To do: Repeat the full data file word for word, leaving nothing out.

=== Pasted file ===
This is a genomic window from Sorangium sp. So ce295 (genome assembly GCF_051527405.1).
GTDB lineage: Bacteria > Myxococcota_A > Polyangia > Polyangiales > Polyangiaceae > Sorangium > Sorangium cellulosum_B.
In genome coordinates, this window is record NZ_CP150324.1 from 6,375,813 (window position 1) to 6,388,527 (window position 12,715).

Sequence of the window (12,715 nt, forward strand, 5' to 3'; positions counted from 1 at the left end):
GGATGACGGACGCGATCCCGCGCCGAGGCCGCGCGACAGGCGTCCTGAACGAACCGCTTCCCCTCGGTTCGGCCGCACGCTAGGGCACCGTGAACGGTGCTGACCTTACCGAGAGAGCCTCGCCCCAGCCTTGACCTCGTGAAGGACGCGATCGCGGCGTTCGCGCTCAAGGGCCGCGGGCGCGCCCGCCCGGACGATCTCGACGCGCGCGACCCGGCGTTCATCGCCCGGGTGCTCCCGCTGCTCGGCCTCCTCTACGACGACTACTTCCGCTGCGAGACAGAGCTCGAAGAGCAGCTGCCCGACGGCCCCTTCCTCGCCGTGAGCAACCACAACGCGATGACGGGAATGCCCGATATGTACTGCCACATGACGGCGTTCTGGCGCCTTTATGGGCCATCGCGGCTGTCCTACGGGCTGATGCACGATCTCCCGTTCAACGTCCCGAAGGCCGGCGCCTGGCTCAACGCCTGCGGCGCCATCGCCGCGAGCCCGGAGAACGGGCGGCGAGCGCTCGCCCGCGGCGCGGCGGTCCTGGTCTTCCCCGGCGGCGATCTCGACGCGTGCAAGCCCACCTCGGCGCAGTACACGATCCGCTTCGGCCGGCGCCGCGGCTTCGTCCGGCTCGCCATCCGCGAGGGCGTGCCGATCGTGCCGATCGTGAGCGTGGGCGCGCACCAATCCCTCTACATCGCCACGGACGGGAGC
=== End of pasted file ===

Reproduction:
This is a genomic window from Sorangium sp. So ce295 (genome assembly GCF_051527405.1).
GTDB lineage: Bacteria > Myxococcota_A > Polyangia > Polyangiales > Polyangiaceae > Sorangium > Sorangium cellulosum_B.
In genome coordinates, this window is record NZ_CP150324.1 from 6,375,813 (window position 1) to 6,388,527 (window position 12,715).

Sequence of the window (12,715 nt, forward strand, 5' to 3'; positions counted from 1 at the left end):
GGATGACGGACGCGATCCCGCGCCGAGGCCGCGCGACAGGCGTCCTGAACGAACCGCTTCCCCTCGGTTCGGCCGCACGCTAGGGCACCGTGAACGGTGCTGACCTTACCGAGAGAGCCTCGCCCCAGCCTTGACCTCGTGAAGGACGCGATCGCGGCGTTCGCGCTCAAGGGCCGCGGGCGCGCCCGCCCGGACGATCTCGACGCGCGCGACCCGGCGTTCATCGCCCGGGTGCTCCCGCTGCTCGGCCTCCTCTACGACGACTACTTCCGCTGCGAGACAGAGCTCGAAGAGCAGCTGCCCGACGGCCCCTTCCTCGCCGTGAGCAACCACAACGCGATGACGGGAATGCCCGATATGTACTGCCACATGACGGCGTTCTGGCGCCTTTATGGGCCATCGCGGCTGTCCTACGGGCTGATGCACGATCTCCCGTTCAACGTCCCGAAGGCCGGCGCCTGGCTCAACGCCTGCGGCGCCATCGCCGCGAGCCCGGAGAACGGGCGGCGAGCGCTCGCCCGCGGCGCGGCGGTCCTGGTCTTCCCCGGCGGCGATCTCGACGCGTGCAAGCCCACCTCGGCGCAGTACACGATCCGCTTCGGCCGGCGCCGCGGCTTCGTCCGGCTCGCCATCCGCGAGGGCGTGCCGATCGTGCCGATCGTGAGCGTGGGCGCGCACCAATCCCTCTACATCGCCACGGACGGGAGC